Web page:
Intel Pentium and DVDs also had to wait for a few years to arrive, 2G had not been invented, and digital answering machines were a thing of the future. Microsoft had not launched Windows 3.0, Windows NT, or Office; Apple Inc. was on decline; and Linus Torvalds had not started his project that would be the Linux kernel.

Additionally, The Hubble Space Telescope was not yet launched, and Fermat’s Last Theorem was still unsolved.

2. Public smoking was in vogue

San Luis Obispo in California became the first city in the world to enforce bans on smoking in all public buildings in 1990; this not only included offices and educational institutions but also bars and restaurants; the example spread and a lot of countries in the world have followed suit over the years.

This means that you could not have escaped passive smoking.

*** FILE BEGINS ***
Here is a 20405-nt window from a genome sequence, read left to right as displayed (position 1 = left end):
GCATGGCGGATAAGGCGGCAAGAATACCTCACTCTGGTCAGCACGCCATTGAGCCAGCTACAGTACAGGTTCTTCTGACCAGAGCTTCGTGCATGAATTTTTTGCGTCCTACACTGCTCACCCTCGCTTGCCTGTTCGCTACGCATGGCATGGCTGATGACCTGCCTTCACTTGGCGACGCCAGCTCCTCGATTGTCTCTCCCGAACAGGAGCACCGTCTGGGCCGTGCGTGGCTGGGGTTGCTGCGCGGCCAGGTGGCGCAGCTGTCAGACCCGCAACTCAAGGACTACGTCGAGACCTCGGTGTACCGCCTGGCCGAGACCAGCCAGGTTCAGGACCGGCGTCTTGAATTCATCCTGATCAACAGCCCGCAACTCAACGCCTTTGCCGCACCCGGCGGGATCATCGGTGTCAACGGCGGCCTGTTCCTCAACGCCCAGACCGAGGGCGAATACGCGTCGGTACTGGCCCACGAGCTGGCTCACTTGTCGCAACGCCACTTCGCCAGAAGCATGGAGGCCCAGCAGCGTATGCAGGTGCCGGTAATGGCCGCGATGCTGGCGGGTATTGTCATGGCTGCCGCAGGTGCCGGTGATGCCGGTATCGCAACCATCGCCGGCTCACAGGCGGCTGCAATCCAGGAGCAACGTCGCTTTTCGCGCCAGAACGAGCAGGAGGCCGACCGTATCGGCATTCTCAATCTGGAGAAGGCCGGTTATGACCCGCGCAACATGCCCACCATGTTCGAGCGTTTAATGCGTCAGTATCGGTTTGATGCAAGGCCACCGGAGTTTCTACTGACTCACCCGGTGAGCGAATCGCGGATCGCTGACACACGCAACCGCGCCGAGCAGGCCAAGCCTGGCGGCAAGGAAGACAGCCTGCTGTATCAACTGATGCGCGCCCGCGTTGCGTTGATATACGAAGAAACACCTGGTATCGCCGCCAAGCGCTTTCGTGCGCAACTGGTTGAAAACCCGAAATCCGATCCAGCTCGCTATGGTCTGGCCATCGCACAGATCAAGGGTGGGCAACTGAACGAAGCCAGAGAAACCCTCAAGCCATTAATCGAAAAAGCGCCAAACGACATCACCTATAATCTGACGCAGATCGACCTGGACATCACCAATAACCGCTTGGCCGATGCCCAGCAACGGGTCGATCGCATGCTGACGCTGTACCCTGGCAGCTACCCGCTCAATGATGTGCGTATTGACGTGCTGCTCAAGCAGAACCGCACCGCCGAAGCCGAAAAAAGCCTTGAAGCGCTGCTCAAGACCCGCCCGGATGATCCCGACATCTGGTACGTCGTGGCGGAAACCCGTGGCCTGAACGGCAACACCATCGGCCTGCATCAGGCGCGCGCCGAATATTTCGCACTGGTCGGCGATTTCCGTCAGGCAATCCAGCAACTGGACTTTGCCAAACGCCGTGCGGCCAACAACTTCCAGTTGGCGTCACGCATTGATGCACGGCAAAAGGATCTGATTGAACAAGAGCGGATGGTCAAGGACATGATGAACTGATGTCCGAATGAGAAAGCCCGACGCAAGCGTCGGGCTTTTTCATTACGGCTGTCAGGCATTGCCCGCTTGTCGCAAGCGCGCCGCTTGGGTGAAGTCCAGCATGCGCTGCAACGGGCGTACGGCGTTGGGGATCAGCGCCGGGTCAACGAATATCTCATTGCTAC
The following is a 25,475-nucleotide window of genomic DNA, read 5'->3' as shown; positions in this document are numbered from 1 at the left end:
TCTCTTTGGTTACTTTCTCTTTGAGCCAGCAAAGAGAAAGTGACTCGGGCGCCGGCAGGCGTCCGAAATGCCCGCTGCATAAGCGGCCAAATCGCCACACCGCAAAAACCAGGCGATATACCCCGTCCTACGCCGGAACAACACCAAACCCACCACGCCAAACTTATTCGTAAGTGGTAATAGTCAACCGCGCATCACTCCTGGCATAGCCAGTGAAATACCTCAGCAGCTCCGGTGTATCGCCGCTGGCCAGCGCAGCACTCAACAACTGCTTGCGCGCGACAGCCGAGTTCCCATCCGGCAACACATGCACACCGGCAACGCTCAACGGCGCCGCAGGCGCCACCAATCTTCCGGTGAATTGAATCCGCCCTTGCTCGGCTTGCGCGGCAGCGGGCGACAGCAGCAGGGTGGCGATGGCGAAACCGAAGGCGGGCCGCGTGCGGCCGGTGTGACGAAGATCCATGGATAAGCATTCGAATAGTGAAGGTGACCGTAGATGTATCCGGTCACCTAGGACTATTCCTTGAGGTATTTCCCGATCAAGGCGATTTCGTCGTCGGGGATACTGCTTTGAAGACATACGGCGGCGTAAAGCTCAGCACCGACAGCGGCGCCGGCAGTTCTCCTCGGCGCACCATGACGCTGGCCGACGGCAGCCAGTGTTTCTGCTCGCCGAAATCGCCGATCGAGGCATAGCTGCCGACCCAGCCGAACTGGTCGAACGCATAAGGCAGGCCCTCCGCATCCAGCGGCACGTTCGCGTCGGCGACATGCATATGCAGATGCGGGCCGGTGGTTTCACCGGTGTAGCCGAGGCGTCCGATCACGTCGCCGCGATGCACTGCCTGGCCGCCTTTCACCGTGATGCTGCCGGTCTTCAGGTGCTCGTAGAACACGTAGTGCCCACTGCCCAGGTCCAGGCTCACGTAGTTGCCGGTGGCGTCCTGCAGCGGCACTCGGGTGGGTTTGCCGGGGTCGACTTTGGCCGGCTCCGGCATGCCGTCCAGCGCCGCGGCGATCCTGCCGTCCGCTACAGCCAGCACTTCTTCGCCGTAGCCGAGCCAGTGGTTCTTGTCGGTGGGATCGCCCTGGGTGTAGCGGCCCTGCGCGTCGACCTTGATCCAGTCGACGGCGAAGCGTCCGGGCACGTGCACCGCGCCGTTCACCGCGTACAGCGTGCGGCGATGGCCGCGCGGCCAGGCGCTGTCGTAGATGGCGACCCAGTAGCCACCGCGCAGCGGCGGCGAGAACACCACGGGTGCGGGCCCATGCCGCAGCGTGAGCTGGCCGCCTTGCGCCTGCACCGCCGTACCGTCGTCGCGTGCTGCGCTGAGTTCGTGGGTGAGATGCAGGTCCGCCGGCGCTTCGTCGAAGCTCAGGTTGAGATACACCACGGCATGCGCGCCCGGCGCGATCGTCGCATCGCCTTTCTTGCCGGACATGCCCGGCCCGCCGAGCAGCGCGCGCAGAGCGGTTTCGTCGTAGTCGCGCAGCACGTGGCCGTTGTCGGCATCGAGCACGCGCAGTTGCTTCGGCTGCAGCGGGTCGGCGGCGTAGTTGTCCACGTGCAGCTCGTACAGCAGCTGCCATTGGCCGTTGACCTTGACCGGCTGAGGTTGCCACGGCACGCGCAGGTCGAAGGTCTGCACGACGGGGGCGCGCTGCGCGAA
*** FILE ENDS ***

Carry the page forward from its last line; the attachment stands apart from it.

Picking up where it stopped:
3. The world of medical science was a lot different

The Human Genome Project had not taken off; cloning of mammals was a dream; vaccine for Hepatitis A did not exist, neither did the Magic Pill; intravenous catheter shields were not invented; and Dr BG Matapurkar’s path-breaking research on stem cells was in the pipeline.

Oh, and there was no Viagra.

4. The Soviet Union was one country

Earlier, Mikhail Gorbachev had announced his Perestroika in the 27th Party Congress February-March, 1986; by 1988 he introduced glasnost, which gave the Russians a liberty only the most ancient of them had seen in their lifetime. Following what was the first free election in Soviet Union since 1917, Gorbachev was named the Chairman of Supreme Soviet on May 25, 1989.